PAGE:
Despite the mortality that vehicles impose on insects, roads are not necessarily a totally bad thing for invertebrates; road verges, when sympathetically managed, can provide overwintering sites for a range of arthropod species (Saarinen et al., 2005; Schaffers et al., 2012) and some insect species seem to enjoy feeding on roadside vegetation because of the increased nitrogen content of the plants living alongside traffic (Jones & Leather, 2012).

Overall however, given the very high mortality rates directly associated with cars and other road traffic and the very real indirect effects caused by habitat fragmentation, it would seem that we have much to do to make roads safer for insects and other animals.


Andersson, P., Koffman, A., Sjödin, N.E. & Johansson, V. (2017) Roads may act as barriers to flying insects: species composition if bees and wasps differs on two sides of a large highway.  Nature Conservation, 18, 41-59.

Baxter-Gilbert, J.H., Riley, J.L., Neufeld, C.J.H., Litzgus, J.D., & Lesbarreres, D. (2015) Road mortality potentially responsible for billions of pollinating insect deaths annually. Journal of Insect Conservation, 19, 1029-1035.

Fitch, G. & Vaidya, C. (2021) Roads pose a significant barrier to bee movement, mediated by road size, traffic and bee identity. Journal of Applied Ecology, 58,1177–1186.

Glick, P.A. (1939) The Distribution of Insects, Spiders, and Mites in the air.  Technical Bulletin no. 673, USDA. https://naldc.nal.usda.gov/download/CAT86200667/PDF

Grout, A. & Russell, R.C. (2021)H Aircraft disinsection: what is the usefulness as a public health measure? Journal of Travel Medicine, 28, taaa124.

House, A.P.N., Ring, J.G., Hill, M.J. & Shaw, P.P. (2020) Insects and aviation safety: The case of the keyhole wasp Pachodynerus nasidens (Hymenoptera: Vespidae) in Australia. Transportation Research Interdisciplinary Perspectives, 4, 100096.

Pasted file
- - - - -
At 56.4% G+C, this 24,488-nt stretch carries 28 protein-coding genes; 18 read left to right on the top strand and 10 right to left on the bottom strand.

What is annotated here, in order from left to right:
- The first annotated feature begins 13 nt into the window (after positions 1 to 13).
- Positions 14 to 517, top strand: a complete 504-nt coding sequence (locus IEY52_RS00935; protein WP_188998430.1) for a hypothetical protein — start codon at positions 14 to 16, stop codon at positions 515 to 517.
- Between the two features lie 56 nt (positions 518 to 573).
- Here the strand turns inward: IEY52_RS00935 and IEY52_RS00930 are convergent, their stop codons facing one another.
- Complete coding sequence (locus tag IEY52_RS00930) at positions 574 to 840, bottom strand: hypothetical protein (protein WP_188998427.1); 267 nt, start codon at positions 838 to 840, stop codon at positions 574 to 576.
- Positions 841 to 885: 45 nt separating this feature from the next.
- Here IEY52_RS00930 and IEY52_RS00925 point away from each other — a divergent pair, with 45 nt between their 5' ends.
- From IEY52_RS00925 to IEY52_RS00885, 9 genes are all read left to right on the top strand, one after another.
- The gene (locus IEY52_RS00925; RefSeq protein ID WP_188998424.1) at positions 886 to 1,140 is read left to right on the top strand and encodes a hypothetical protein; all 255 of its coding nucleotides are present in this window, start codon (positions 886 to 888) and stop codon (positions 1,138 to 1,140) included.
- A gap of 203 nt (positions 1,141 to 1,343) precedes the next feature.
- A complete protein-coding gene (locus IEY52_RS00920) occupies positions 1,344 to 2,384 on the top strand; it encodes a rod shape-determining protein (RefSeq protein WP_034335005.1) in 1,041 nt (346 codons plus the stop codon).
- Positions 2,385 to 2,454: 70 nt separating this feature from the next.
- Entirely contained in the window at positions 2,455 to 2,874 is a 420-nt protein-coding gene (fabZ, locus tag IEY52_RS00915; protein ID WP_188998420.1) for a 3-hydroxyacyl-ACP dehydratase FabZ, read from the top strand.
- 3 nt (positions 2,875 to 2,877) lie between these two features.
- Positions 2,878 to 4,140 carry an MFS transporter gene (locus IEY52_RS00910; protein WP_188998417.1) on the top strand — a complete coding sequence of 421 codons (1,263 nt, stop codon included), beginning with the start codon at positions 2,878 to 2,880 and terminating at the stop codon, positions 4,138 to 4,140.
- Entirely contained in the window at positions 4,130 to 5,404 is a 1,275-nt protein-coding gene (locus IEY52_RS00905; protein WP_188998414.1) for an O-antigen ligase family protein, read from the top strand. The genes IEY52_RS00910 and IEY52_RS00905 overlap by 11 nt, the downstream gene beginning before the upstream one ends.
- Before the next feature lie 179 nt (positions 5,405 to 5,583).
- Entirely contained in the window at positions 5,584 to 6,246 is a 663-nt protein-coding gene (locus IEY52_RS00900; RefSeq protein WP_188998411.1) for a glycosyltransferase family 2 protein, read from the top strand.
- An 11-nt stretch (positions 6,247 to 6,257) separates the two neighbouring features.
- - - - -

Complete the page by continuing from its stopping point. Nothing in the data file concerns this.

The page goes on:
Jones, E.L. & Leather, S.R. (2012) Invertebrates in urban areas: a review. European Journal of Entomology, 109, 463-478.

McKenna, D.D., McKenna, K., Malcolm, S.B. & Berenbaum, M.R. (2001) Mortality of lepidoptera along roadways in Central Illinois. Journal of the Lepidopterist’s Society, 55, 63-68.

Melis, C., Olsen, C.B., Hyllvang, M., Gobbi, M., Stokke, B.G., & Røskaft, E. (2010) The effect of traffic intensity on ground beetle (Coleoptera: Carabidae) assemblages in central Sweden. Journal of Insect Conservation, 14, 159-168.

Munõz, P.T., Torres, F.P. & Megias, A.G. (2015) Effect of roads on insects: a review. Biodiversity & Conservation, 24, 659-682.

Pop, D.R., Maier, A.R.M., Cadar, A.M., Cicort-Lucaciu, A.S., Ferenți, S. & Cupșa, D. (2020) Slower than the trains! Railway mortality impacts especially snails on a railway in the Apuseni Mountains, Romania. Annales Zoologici Fennici, 57, 225-235.

Rao, R.S.P & Girish, M.K.S. (2007) Road kills: assessing insect casualties using flagship taxon. Current Science, 92, 830-837.

Reynolds, D.R., Chapman, J.W., Edwards, A.S., Smith, A.D., Wood, C. R., Barlow, J. F. and Woiwod, I.P. (2005) Radar studies of the vertical distribution of insects migrating over southern Britain: the influence of temperature inversions on nocturnal layer concentrations. Bulletin of Entomological Research, 95, 259-274.